Organic Booze?

My husband and I are not big drinkers but recently we both wanted a beer. In trying to make our home and lives greener, we decided to try an organic beer. On a recommendation from a Whole Foods employee, we bought Peaks Organic Amber Ale. The beer was tasty and a great alternative to our favorite non-organic beer Sam Adams.

It got me thinking about spirits such as vodka and gin, which we only have in the house for guests. The first thing that always comes to mind when I think about how vodka is potatoes. Now I do not think that much of today’s vodka is make out of potatoes anymore but “hard” liquor is made out of some type of crop, a crop that is most likely over-farmed and covered with tons of pesticides degrading land and water.

Well in Wall Street Journal on May 15th, Joseph De Vila wrote an article entitled “Organic Liquor.” De Vila did a taste test of 3 organic vodkas and 1 organic gin. More important than his taste test is what Melkon Khosrovian, co-founder of distiller Modern Spirits, said in the piece about what is the point of drinking organic spirits. “It’s about sustainable farming,” he says, arguing that traditional farming involves pesticides and synthetic fertilizers, which can be harmful to farmers who come in contact with it and the ground used to grow the ingredients. “We would like to support farmers to move away from those processes,” Mr. Khosrovian says.

Both Smirdoff and Absolut vodkas are made from grain, but grain from industrial farms. Modern Spirits new TRU, certified organic vodka, is made from organic wheat. In addition, TRU comes in 100% recycled, recyclable or biodegradable packaging. And for every bottle sold, Modern Spirits plants new trees in tropical zones (where they are cut down in the greatest numbers) to pass on a better planet to the next generation of vodka drinkers.Now since I have not have the opportunity to taste any of Modern Spirits organic vodkas or the other brands mentioned by De Vila (Orange V Vodka, Rain Vodka, and Juniper Green Organic London Dry Gin), I cannot attest to the taste. But De Vila seemed to like them all. I hope to try them in the future.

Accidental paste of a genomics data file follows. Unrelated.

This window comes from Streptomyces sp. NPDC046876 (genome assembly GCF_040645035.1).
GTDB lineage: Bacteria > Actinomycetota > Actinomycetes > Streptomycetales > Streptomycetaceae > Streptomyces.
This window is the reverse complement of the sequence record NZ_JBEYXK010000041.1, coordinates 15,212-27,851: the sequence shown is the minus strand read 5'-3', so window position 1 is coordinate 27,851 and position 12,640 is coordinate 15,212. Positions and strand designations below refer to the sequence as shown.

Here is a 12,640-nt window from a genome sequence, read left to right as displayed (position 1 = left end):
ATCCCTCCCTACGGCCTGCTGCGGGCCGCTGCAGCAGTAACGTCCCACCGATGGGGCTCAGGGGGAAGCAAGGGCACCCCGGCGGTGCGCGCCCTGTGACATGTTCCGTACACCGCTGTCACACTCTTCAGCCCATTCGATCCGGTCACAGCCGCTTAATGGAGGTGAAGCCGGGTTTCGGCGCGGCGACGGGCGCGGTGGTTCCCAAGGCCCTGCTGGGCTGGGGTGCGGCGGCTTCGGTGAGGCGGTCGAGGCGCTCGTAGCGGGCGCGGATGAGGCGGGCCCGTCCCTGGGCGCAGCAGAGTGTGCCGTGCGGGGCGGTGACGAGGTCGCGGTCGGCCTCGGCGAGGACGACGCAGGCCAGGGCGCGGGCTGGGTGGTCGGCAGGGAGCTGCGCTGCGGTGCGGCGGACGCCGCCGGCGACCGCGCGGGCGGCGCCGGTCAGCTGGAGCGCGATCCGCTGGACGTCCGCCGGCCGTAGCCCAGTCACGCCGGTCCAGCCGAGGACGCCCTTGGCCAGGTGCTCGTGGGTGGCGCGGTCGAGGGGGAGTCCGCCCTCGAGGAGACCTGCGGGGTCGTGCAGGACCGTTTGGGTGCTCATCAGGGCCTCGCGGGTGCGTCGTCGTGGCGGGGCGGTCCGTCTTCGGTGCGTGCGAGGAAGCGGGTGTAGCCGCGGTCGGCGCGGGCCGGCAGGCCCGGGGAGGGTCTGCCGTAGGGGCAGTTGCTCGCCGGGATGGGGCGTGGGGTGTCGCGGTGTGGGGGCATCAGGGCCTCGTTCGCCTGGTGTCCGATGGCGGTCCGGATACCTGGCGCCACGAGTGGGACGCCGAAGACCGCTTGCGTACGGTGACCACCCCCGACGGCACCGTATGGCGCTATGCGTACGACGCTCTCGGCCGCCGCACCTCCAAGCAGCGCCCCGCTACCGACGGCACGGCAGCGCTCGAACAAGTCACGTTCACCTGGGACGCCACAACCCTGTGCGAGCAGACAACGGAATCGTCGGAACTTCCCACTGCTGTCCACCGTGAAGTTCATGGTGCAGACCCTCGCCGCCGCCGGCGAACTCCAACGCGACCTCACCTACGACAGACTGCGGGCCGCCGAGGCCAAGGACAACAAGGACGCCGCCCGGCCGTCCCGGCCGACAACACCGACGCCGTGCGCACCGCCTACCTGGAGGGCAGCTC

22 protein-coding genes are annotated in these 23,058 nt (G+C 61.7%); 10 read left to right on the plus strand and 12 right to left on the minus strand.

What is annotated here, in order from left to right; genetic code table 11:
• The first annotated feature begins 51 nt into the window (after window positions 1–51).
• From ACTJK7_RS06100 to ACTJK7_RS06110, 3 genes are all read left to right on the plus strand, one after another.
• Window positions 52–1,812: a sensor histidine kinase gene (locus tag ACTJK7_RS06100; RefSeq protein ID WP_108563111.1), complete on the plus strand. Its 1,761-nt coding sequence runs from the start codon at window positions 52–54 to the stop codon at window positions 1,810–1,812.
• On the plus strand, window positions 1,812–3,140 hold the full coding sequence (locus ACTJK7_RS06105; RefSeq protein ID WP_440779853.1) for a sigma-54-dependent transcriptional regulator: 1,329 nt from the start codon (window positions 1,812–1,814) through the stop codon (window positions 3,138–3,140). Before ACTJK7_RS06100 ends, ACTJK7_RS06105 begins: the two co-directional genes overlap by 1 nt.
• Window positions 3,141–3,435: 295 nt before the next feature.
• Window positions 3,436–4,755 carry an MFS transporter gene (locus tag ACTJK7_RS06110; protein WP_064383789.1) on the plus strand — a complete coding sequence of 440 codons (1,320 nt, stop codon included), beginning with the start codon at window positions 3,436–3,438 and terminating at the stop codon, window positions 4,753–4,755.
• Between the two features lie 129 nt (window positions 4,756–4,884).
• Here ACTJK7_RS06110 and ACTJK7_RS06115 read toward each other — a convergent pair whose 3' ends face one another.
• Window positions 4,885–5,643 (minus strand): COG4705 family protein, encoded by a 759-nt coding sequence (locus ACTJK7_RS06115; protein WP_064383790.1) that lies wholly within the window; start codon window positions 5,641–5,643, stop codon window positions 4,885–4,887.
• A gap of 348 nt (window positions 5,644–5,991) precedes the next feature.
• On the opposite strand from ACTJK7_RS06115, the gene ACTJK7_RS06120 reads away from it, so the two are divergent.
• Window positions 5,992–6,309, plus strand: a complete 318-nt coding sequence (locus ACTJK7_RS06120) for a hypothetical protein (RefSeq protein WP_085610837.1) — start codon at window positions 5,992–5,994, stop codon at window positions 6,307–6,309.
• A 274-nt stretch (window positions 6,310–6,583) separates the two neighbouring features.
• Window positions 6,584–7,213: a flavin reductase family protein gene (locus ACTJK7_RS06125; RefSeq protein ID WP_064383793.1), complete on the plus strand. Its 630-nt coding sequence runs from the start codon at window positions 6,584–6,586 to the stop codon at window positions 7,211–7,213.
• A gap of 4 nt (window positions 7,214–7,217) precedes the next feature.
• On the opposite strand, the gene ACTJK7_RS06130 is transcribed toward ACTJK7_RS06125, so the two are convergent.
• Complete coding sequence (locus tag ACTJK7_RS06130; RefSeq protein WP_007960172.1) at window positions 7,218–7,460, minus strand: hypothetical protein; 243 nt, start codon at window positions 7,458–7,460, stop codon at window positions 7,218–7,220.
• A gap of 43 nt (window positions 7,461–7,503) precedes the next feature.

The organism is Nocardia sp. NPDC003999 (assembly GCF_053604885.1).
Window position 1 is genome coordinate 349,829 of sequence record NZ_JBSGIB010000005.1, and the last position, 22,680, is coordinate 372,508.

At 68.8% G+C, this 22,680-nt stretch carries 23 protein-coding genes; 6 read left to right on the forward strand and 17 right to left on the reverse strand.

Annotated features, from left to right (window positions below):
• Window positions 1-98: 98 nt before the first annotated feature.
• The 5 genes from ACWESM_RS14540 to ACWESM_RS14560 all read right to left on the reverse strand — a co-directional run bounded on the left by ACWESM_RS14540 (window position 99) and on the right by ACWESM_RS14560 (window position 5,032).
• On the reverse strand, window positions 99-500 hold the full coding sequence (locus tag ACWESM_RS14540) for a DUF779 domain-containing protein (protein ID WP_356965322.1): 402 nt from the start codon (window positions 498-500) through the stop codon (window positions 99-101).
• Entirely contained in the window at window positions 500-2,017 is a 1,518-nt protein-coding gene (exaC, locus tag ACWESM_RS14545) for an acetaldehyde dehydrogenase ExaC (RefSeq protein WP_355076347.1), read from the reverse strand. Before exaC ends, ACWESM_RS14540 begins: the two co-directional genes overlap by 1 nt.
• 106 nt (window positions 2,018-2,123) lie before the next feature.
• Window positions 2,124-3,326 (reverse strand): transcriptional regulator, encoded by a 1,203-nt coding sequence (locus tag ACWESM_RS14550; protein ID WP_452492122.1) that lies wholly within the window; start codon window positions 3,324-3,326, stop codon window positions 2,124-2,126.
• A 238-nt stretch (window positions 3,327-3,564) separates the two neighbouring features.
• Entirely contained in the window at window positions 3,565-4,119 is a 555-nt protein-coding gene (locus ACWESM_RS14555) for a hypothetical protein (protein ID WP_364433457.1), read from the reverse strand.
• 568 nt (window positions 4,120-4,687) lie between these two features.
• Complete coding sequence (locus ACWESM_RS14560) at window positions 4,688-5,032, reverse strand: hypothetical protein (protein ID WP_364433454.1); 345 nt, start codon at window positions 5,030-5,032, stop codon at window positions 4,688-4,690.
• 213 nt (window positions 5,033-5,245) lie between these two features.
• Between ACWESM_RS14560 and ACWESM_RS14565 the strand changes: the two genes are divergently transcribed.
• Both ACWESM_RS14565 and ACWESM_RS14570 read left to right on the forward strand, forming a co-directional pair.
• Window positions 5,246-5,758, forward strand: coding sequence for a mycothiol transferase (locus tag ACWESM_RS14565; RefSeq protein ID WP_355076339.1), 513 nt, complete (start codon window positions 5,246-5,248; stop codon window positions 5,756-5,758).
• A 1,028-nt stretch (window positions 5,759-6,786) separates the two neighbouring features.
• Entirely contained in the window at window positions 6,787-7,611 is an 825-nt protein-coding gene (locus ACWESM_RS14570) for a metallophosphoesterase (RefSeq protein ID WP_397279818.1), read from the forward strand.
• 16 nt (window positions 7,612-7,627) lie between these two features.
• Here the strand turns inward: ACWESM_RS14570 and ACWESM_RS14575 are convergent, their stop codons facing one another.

Have any of you tasted them? I would love to hear what you think of organic beers and liquors.

You can read some of my past post by clicking here.

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About Melissa Goldberg

2 Comments

  1. interesting post! i’ll be sure to try next time at whole foods….

  2. Melissa,
    This is great information. In my own quest for greener hootch, I recently started buying growlers from a local brew pub. While their beers are not made with organic ingredients, they are brewed in walking distance from my home (as opposed to being shipped from a far-flung bottling plant), and come in a reusable bottle. It’s a good alternative for lots of people.

    -ERD

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